Proper springtime is fast approaching and many anglers will be dusting off their tackle, getting out their pellets and boilies, and venturing out.
With the water still being cold it’s not a time to make mistakes with bait.
Pellets are incredibly versatile and can be bought in many different guises, micro, small, mega, flavoured, high oil, fast breakdown – lots of options.
The key is to recognise pellets are all different and use the ones appropriate to the conditions and venue.
In my work as a fish farmer, I deal with varying types of pellets to grow fish.
I see the fundamental make-up of each and their different application.
And I follow exactly the same pattern to catch fish on pellets as I do to grow fish using pellets each day.
High oil or low oil pellets?
Trout pellets and halibut pellets are the most popular feed and bait and are extremely effective in the warmer months.
That’s partly due to their high oil content (typically 15 percent or more), which the fish find extremely attractive. And it offers them a readily available energy source.
A carp’s digestive system is governed like all of their bodily functions by water temperature and carp find high oil baits hard to digest in cold water.
The oil in trout and halibut pellets also tends to congeal in cold water, trapping many of the subtle food signals that the pellets would be giving out in warmer water.
If you’ve ever left a bottle of fish or vegetable oil in the garage over the winter and seen what it looks like when it congeals, that’s a very powerful image to keep inside your head.
Do you want to be fishing with a bait in the spring whose oil content can behave like this in the cold?
A pellet lower in oil say (6% oil/fat) like Hemp Pellet, Corn Steep Liquor Pellet (CSL), high attract and flavoured pellet will release food signals much more effectively at this time of year than halibuts and trouts.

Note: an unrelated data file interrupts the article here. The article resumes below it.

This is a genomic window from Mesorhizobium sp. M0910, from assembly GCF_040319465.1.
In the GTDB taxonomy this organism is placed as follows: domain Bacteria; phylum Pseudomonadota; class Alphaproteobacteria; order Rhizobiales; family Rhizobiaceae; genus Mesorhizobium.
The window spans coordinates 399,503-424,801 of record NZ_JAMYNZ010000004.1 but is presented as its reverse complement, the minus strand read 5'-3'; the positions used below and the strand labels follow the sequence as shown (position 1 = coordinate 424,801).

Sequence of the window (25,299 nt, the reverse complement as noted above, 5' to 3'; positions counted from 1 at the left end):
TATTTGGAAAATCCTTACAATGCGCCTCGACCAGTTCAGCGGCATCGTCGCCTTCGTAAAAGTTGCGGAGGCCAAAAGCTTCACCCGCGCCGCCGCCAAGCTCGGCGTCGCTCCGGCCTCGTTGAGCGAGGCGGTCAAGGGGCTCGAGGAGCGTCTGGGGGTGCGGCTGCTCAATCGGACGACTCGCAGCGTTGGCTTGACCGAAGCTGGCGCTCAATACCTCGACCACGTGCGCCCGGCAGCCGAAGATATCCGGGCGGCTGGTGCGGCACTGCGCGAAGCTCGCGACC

Matching the pellets
Most bait companies also sell pellets to match their successful boilie recipes, typically containing the same liquid and powdered additives.
These are a big edge when the water is cold and they are invariably lower oil coarse type pellet formulas, partly for cost and also for manufacturing volume reasons.
If you’ve been regularly using a boilie on a venue that you know the carp like and you’ve caught well on then using these matching fast breakdown pellets with the same attractors is a great tactic.
They tend to be high attract, packed with nutrients and amino acids and also help with your confidence when you use boilies that smell the same.
Try a glug and dust
To further boost the attractive properties of my pellet mixes, I like to add a good glug of bait soak.
I coat the outer layer of the pellet using two differing applications of additives 12 hours apart so the pellet can really draw in the attractive liquid.
At the second stage I like to add a little powdered attractor that will literally cling to the outer sticky edge of the pellet.
You can do this with commercial additives, or even with garlic powder.
Action is often much quicker than when using pellet straight out the bag.
Carp respond to the improved taste and smell and it’s just too much trouble for most people to bother ‘preparing’ their pellets prior to a trip.
Mixing pellets up
They might be a great bait in their own right but one type of pellet straight out the bag doesn’t help you get the best out of these feeds.
Consider a mixture of sizes and colours, they have different breakdowns, tastes and smells and it all helps provide more attraction.
Mixing different pellets together does however mean buying several bags at a time, so the alternative is to buy dedicated mixes that have been pre-blended for you.
I use ready-mixed which are really convenient, just pick a bag up rather than have to shake different pellets together in a bucket in the garage!
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